There are other annuals planted out in the gardens in a sort of scattershot approach, most of which bloom throughout July and into August—poppies, marigolds, cosmos, nigella—and some of which will keep going well into fall. If you can find it, I hugely recommend a type of verbena with the somewhat clunky name of Verbena bonariensis. This can grow up to six feet tall and covers itself in clusters of small purple flowers which besot hummingbirds and butterflies and bees galore.

The late bloomers

Then there are those perennials and shrubs that start to show off in midsummer or a little later, and keep going until well into autumn. We mentioned Buddleia and Hibiscus earlier, and they can be very gratifying. Butterfly bush grows very quickly, but it’s marginally hardy in much of our region, so I tend to buy it as a small plant in the spring, put it in and let it do its thing all season: and if it doesn’t survive the winter, so be it. With hibiscus, there are a number of varieties that are touted as being hardy, like the Rose of Sharon varieties that bloom on handsome shrubs. The ‘Luna’ hibiscus, however, are tender perennials, so they may come back each year or may not. They grow quickly and produce huge, spectacular flowers in shades of red, pink and bicolour combinations, and they are usually reasonably priced.

Hydrangeas too can be long blooming show-offs, although you do have to be careful in choosing the right ones for your hardiness zone. You can’t go wrong with the Annabelle types, which are tough as nails, or with the so-called PeeGee varieties with their cone-shaped clusters of flowers. These tend to bloom on old and new wood, so they rarely fail.

The problem comes with varieties of so-called mop-head and lacecap hydrangea varieties, many of which bloom on last year’s wood. I dug up and tossed out five such varieties this year, after going through them dying back to the ground every year for the past three, and never flowering because they were always producing new growth from the base of the plant. Sometimes, you have to be firm with plants! My favourites these days are ‘Limelight,’ ‘Quickfire,’ and ‘Invincibelle Ruby,’ all of which are tough as nails and flower vigourously all season long.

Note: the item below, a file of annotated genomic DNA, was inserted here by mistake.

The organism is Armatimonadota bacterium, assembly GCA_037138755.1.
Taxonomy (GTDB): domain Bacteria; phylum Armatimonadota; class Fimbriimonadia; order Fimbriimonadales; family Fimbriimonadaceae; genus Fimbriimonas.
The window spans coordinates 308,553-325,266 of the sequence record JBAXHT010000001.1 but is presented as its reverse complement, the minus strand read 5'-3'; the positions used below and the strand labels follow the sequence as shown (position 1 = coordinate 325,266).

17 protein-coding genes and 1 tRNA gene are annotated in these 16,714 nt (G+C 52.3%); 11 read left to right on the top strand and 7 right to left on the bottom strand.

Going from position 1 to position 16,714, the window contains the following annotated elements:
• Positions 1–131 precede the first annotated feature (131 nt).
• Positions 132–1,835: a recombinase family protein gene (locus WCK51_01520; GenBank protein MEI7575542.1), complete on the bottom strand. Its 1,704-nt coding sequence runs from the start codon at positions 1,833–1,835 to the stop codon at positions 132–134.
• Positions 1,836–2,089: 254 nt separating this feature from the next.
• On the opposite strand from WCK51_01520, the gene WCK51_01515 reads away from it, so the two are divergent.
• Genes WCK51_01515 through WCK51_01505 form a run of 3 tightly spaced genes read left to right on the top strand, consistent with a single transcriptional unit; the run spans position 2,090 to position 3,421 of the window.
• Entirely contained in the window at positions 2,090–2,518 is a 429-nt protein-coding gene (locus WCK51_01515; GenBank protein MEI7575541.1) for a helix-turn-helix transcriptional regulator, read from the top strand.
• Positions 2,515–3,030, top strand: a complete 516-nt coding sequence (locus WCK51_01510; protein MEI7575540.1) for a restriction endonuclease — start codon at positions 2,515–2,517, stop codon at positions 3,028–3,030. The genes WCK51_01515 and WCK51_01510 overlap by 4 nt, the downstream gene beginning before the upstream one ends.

With perennials, there are a number that start their show in August. I am particularly fond of gentians, which come in an amazing number of species and produce truly gentian-hued flowers—a nice relief or contrast to the myriad yellows and oranges and reds of the later garden. We all know about the late season asters, which come in a rewarding number of heights and colours and bloom often well into October. If you see it anywhere, pick up New York ironweed (Vernonia, not to be confused with Veronica). This plant has presence—often towering seven feet or more in the back of the garden, with brilliant purple flowers that bees and butterflies love. Others to look for include echinaceas, which will bloom for months with deadheading—look for ‘Cheyenne Spirit,’ one of the most interesting hardy choices as it flowers in a variety of shades (if you have several plants). An underused yet stunning perennial is Tricyrtis, the so-called toad lily, which has dozens of loonie-sized pale flowers dappled with contrasting purple spots. There are also a number of Rudbeckia, Helianthus and Heliopsis choices that bloom throughout August and September: these are all members of the aster/sunflower family and come in striking shades of yellow. Among my favourites are Heliopsis ‘Prairie Sunset,’ Helianthus ‘Lemon Queen’ and Rudbeckia ‘Herbstsonne.’ These sunny-flowered beauties are fairly tall, so plant them near the back of your border for greatest impact.

Many ornamental grasses don’t come into their glory until later summer, with lush clumps of foliage and graceful stalks of flowers that wave in a breeze and sing songs to the gardener. There are smaller ornamental grasses if you don’t have room for tall Miscanthus plants, but one thing to make sure of is their growth habit—make sure they are clumpers, not spreaders, or you’ll be digging out errant plants. Among my personal favourites are little bluestem (Schizachyrium), northern sea oats (Chasmanthium), and any of the switch grasses (Panicum) includingHeavy Metal’ and ‘Rotstrahlbusch.’ And if you have room for only one Miscanthus (Japanese silver grass), make it M. sinensis var. purpurascens, which is also known as purple flame grass and has spectacular fall colour and showy seedheads well into winter.